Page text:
Anxiety disorders, the most common mental disorders (Kessler et al, 2005), are associated with intense personal suffering (Kessler, 2003) and considerable societal costs (François et al, 2010). To be able to prevent and treat anxiety efficaciously, it is important to understand its neurobiological underpinnings. Subcortical regions such as the amygdala, hippocampus, brainstem, and hypothalamus, as well as cortical areas such as the insular, orbitofrontal (OFC), ventromedial prefrontal (vmPFC), and anterior cingulate (ACC) cortices have been suggested to be involved in the neuropathology of anxiety disorders (Shin and Liberzon, 2010). The OFC, vmPFC, and ACC are thought to have a significant modulatory role in the treatment of anxiety (Mathew et al, 2008) because of their involvement in affective processing and emotional regulation (Ochsner and Gross, 2005; Rosen and Levenson, 2009). The amygdala, because of its key role in fear learning and processing (Phelps and LeDoux, 2005; Shin and Liberzon, 2010), is commonly viewed as the central target for anxiolytic treatments (Mathew et al, 2008).

Selective serotonin reuptake inhibitors (SSRIs) are generally accepted as the first-line pharmacological treatment for anxiety disorders (Davidson, 2006; Ravindran and Stein, 2010). Animal models provide evidence for a modulatory effect of serotonin on amygdala firing (Cheng et al, 1998; Stutzmann et al, 1998) and amygdala-related behavior (Inoue et al, 2004). Human imaging studies also suggest that SSRIs regulate amygdala hyper-responsivity to threat-relevant stimuli in healthy participants (Harmer et al, 2006; Murphy et al, 2009), and in patients with social anxiety disorder (SAD; Furmark et al, 2002, 2005). However, an inherent difficulty of pharmaco-imaging trials is to separate the biomarkers that are specifically associated with clinical response from the nonspecific pharmacodynamic effects that occur regardless of symptom improvement. Despite the extensive use of SSRIs, it is widely recognized that a considerable number of patients fails to achieve adequate therapeutic response with this medication (Fredman et al, 2000; Van Ameringen et al, 2000). Knowledge regarding brain perfusion in SSRI-nonresponders stems mainly from prediction studies (Evans et al, 2006) that do not explore the neural profile associated with insufficient response. As far as we know, there are no imaging activation study of anxiety patients that have compared SSRI responders and nonresponders.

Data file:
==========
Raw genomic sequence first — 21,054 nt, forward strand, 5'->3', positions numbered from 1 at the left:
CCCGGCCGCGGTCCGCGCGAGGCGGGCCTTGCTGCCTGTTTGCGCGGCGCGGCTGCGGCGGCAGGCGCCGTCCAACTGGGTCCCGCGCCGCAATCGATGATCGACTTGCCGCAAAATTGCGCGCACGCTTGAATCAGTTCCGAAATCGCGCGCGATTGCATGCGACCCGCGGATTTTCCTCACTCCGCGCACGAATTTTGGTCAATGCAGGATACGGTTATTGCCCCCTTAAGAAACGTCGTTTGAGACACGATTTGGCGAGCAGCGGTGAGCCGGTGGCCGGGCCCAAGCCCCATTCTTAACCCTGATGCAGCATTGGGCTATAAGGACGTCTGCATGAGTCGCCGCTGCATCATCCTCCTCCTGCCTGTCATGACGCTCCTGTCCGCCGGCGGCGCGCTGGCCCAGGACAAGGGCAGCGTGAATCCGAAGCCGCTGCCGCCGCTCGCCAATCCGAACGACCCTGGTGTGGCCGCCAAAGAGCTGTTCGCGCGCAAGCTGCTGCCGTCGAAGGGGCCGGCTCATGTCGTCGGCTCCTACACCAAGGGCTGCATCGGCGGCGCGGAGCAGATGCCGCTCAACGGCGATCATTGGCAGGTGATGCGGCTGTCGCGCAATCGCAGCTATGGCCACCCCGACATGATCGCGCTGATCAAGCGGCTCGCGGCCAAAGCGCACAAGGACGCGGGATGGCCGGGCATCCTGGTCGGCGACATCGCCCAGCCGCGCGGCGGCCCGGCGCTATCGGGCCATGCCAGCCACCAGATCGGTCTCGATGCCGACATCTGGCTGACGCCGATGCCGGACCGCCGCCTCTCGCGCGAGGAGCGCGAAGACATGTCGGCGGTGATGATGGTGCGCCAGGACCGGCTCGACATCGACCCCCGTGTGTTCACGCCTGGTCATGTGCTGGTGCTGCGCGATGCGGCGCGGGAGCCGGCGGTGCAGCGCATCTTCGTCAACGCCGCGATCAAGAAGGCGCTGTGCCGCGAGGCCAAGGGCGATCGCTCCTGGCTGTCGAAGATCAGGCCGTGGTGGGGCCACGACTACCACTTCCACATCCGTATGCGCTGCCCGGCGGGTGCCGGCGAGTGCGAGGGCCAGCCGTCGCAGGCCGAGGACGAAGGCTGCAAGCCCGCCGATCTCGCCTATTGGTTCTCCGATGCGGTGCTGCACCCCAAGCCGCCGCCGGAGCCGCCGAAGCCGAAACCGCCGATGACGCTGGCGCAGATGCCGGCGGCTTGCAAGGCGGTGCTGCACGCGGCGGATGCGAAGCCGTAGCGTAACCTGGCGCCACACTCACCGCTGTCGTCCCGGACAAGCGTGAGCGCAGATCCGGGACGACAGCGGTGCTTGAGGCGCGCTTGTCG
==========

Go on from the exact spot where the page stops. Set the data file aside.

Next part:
In addition, the neural pathways that are specific for SSRI response relative to placebo response are not well characterized in anxiety treatment. Concerns regarding the clinical effectiveness of SSRIs over placebo have been raised by meta-analyses (Fournier et al, 2010; Khan et al, 2002; Kirsch et al, 2008), and it is well documented that the magnitude of the placebo response, ie, the therapeutic effect of inert substances, causes difficulties in establishing the efficacy of several pharmacological agents (Khan and Bhat, 2008; Uhlenhuth et al, 1997). Expectations of clinical improvement, elicited by placebo, are thought to modulate several clinical outcomes (Colloca and Miller, 2011; Fuente-Fernández et al, 2004; Lidstone et al, 2010; Scott et al, 2007) and neurofunctionally, this might correspond to a general top–down modulatory process (Benedetti et al, 2006; Krummenacher et al, 2010; Petrovic et al, 2005; Zubieta and Stohler, 2009). At a neurophysiological level placebo responses are disorder specific (Benedetti et al, 2005). Studies reporting reduced activity in single neurons in the subthalamic nucleus of placebo responsive Parkinsonian patients (Benedetti et al, 2004) and reduced activity in the dorsal horn of the spinal cord of participants undergoing placebo analgesia (Eippert et al, 2009) are intriguing examples of how expectancies of improvement can modulate specific processes within the central nervous system. Moreover, studies suggest that placebo-induced clinical benefits seem to target specific brain regions similar to the ones recruited by active drugs (Faria et al, 2008; Petrovic et al, 2002). However, with regard to SSRIs there is a lack of studies examining the neurofunctional communalities and differences between placebo and SSRI response. In depressed patients, Mayberg et al (2002) reported a common pattern of glucose metabolism in neocortical and limbic–paralimbic brain regions for both placebo and SSRI responders, whereas Leuchter et al (2002) findings on prefrontal cordance suggest a distinct pathway for SSRI and placebo responders. Thus, it remains generally unclear whether successful placebos and SSRIs engage common or distinct brain patterns.